The Weber School has once again joined hands in planting the seeds of memory and resilience as part of The Daffodil Project—an endeavor that has grown into a global movement of remembrance. This poignant initiative, embraced during a recent Kehillah, was highlighted by an address from Andrea Vidalefsky, the project’s founder, who expressed heartfelt gratitude to the school and its students for their ongoing commitment.
"The Daffodil Project stands as a living memorial to the 1.5 million children lost during the Holocaust and serves as a beacon of hope amidst ongoing genocides and humanitarian crises," Vidalefsky remarked at the event. Her words echoed the collective determination to fight against rising hatred and antisemitism, particularly resonant during a week marking the 85th anniversary of Kristallnacht.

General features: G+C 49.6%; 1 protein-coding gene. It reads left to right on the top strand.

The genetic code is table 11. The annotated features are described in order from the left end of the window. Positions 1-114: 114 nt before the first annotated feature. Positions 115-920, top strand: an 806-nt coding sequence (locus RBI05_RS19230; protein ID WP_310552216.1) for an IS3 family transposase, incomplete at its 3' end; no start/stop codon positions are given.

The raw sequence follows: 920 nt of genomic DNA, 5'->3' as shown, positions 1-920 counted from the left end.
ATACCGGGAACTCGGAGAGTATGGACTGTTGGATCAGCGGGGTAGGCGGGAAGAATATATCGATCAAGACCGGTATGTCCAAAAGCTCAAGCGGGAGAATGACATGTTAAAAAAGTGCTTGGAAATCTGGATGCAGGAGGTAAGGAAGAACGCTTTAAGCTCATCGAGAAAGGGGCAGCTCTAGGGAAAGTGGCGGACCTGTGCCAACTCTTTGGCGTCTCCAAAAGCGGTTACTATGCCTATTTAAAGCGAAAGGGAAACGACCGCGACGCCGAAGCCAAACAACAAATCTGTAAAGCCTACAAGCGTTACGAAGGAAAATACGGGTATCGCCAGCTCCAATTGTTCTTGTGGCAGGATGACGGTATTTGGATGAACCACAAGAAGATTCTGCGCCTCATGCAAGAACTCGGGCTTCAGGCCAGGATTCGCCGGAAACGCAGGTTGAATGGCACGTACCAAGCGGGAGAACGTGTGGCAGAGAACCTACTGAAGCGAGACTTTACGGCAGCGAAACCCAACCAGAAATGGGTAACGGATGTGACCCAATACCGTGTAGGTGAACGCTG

Vidalefsky's address was accompanied by the powerful testimony of Emily Yechezkel, a third-generation Holocaust survivor, and was given additional weight by the presence of Atlanta Shinshinim, joining in solidarity during these challenging times.
The Weber School's participation in the project is a tangible expression of the school's dedication to educating its students about the Holocaust and instilling the values of justice and remembrance. Over 2,500 daffodils now bloom on campus—a contribution to the over 860,000 flowers planted worldwide in places of memory and reflection. With every daffodil that blooms, Weber students carry forward the message of "Am Yisrael Chai"—The People of Israel Live—ensuring that the lessons of history are neither forgotten nor repeated.
The Weber School, a Jewish Community high school serving students from all Jewish backgrounds, prepares students for success in college and in life with comprehensive academic and co-curricular programs that inspire student exploration, leadership, and Jewish social consciousness. Many of our programs and academies are unique to Weber and can't be found at any other Atlanta-area high schools.
The Felicia Penzell Weber Jewish Community High School admits students of any race, color, and national or ethnic origin.